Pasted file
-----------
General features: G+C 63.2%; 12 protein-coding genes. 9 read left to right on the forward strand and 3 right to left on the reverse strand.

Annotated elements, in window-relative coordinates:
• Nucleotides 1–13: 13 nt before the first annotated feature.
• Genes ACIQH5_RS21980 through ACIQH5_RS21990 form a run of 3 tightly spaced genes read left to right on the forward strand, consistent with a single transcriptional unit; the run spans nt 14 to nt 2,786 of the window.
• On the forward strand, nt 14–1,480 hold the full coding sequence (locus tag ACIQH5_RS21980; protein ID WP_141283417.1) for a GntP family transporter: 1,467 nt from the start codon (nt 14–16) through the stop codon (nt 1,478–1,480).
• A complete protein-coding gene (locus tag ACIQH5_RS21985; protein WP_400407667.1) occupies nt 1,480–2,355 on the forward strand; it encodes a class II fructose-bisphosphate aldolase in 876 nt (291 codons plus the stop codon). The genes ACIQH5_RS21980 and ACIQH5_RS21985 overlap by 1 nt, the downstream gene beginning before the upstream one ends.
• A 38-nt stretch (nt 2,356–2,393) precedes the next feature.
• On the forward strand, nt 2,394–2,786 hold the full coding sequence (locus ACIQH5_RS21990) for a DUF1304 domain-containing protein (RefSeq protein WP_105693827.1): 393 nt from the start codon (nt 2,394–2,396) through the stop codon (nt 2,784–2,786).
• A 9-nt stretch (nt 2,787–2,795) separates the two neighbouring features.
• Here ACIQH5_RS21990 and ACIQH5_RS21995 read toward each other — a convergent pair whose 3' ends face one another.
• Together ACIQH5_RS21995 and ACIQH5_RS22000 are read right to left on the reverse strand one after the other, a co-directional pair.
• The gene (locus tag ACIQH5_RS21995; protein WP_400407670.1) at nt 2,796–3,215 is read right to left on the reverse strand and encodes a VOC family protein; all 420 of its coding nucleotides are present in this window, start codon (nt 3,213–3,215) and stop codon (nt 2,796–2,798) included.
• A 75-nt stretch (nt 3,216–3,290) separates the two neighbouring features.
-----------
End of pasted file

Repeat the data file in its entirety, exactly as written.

General features: G+C 63.2%; 12 protein-coding genes. 9 read left to right on the forward strand and 3 right to left on the reverse strand.

Annotated elements, in window-relative coordinates:
• Nucleotides 1–13: 13 nt before the first annotated feature.
• Genes ACIQH5_RS21980 through ACIQH5_RS21990 form a run of 3 tightly spaced genes read left to right on the forward strand, consistent with a single transcriptional unit; the run spans nt 14 to nt 2,786 of the window.
• On the forward strand, nt 14–1,480 hold the full coding sequence (locus tag ACIQH5_RS21980; protein ID WP_141283417.1) for a GntP family transporter: 1,467 nt from the start codon (nt 14–16) through the stop codon (nt 1,478–1,480).
• A complete protein-coding gene (locus tag ACIQH5_RS21985; protein WP_400407667.1) occupies nt 1,480–2,355 on the forward strand; it encodes a class II fructose-bisphosphate aldolase in 876 nt (291 codons plus the stop codon). The genes ACIQH5_RS21980 and ACIQH5_RS21985 overlap by 1 nt, the downstream gene beginning before the upstream one ends.
• A 38-nt stretch (nt 2,356–2,393) precedes the next feature.
• On the forward strand, nt 2,394–2,786 hold the full coding sequence (locus ACIQH5_RS21990) for a DUF1304 domain-containing protein (RefSeq protein WP_105693827.1): 393 nt from the start codon (nt 2,394–2,396) through the stop codon (nt 2,784–2,786).
• A 9-nt stretch (nt 2,787–2,795) separates the two neighbouring features.
• Here ACIQH5_RS21990 and ACIQH5_RS21995 read toward each other — a convergent pair whose 3' ends face one another.
• Together ACIQH5_RS21995 and ACIQH5_RS22000 are read right to left on the reverse strand one after the other, a co-directional pair.
• The gene (locus tag ACIQH5_RS21995; protein WP_400407670.1) at nt 2,796–3,215 is read right to left on the reverse strand and encodes a VOC family protein; all 420 of its coding nucleotides are present in this window, start codon (nt 3,213–3,215) and stop codon (nt 2,796–2,798) included.
• A 75-nt stretch (nt 3,216–3,290) separates the two neighbouring features.